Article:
WWII Documents Revive Holocaust Questions

Half a century after the end of World War II — one of the most recorded events in history — researchers are uncovering new details about just how much U.S., British and Russian intelligence knew about Nazi operations and the Holocaust.

More than 400,000 pages of declassified documents from the records of the Office of Strategic Services — the predecessor to the CIA — are helping historians at the National Archives understand many events for the first time.

Under the Nazi War Crimes Disclosure Act of 1999, all U.S. government agencies with any documents on possible Nazi war crimes are scouring their files and releasing to the public as much material as possible.

Soon, they may have even more to sift through.

Researchers and historical experts at the National Archives say some of the most interesting details may emerge later this fall, when they hope the CIA will release an additional set of documents.

It is widely expected that the CIA may finally declassify its long awaited files on Adolf Hitler and his SS chief Heinrich Himmler. Those files are expected to contain psychological profiles of both men written at the time by U.S. army doctors for the OSS.

And this week, an American government official announced a development that should make even more World War II-era records available. The official said the United States and Russia had reached an accord on opening archives to help find property looted by the Nazis during World War II.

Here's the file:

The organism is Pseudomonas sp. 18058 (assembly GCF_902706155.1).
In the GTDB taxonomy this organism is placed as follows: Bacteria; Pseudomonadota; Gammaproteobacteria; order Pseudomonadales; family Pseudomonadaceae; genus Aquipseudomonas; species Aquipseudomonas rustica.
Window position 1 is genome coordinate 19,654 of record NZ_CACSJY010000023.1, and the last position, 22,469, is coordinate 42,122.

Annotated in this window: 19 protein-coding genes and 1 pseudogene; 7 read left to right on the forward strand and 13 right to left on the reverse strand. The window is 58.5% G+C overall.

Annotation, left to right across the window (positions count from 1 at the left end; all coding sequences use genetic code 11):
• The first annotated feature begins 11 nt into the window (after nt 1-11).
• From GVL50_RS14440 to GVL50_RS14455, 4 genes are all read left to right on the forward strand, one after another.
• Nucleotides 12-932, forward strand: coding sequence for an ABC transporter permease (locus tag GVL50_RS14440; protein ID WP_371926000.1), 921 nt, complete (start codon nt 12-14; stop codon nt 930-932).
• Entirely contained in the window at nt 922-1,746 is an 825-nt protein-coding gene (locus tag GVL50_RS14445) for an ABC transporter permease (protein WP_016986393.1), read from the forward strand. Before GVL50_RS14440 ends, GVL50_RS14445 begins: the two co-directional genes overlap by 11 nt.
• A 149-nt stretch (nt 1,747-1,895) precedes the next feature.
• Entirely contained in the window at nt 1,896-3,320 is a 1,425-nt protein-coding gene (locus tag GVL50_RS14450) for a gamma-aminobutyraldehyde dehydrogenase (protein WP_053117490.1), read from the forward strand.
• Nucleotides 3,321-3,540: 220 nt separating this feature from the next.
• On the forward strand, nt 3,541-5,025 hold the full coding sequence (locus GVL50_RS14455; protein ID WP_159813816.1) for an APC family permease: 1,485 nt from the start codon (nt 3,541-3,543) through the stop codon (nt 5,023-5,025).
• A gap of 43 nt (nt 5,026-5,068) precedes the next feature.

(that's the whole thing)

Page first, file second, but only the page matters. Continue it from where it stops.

May Provide Explanations

Scouring through the hundreds of thousands of already-released U.S. documents is taking months, and historians are cautioning there are probably no massive new revelations.

Much of the material may simply add more details to already well-known events.

For example, researchers hope the documents will finally put to rest decades-old rumors that Gestapo chief Heinrich Mueller may have survived the war.

They are also poring over documents detailing a previously known Nazi plan to send Hungarian Jews to the Allies in Istanbul to convey a Nazi offer to trade one million Jews for 10,000 trucks.

So far, many of the released documents are British intelligence transcripts of intercepted SS messages sent via short wave radio back and forth between Rome and Berlin during late 1943. The intercepts were shared by British intelligence with the OSS counter-espionage branch throughout the war.

They may once again raise questions as to how soon the allies knew about the Holocaust.

Holocaust in Italy

The decrypted messages “give a day-to-day, sometimes hour-to-hour evidence of the SS reaction to Italy’s attempt to withdraw from the Axis and the German military occupation of Italy,” write Richard Breitman and Timothy Naftali, two private historians working on the project for the archives.

“In fact, we have a much better picture of how the Holocaust in Italy began,” they add.

In a message from October 1943, Ernst Kaltenbrunner, head of the Reich main security office, warns Herbert Kappler, the German police attache in Rome: “It is precisely the immediate and thorough eradication of the Jews in Italy which is [in] the special interest of the present internal political situation and the general security in Italy.”

Kaltenbrunner then orders Kappler to assist in the detention and deportation of the Jews of Rome.

A few weeks later, Kappler reports back that the Germans have arrested 1,259 Jews in Rome but that the Italian police were “unreliable” in helping the Germans and the Italian public was engaging in passive resistance.

Reuters contributed to this report.

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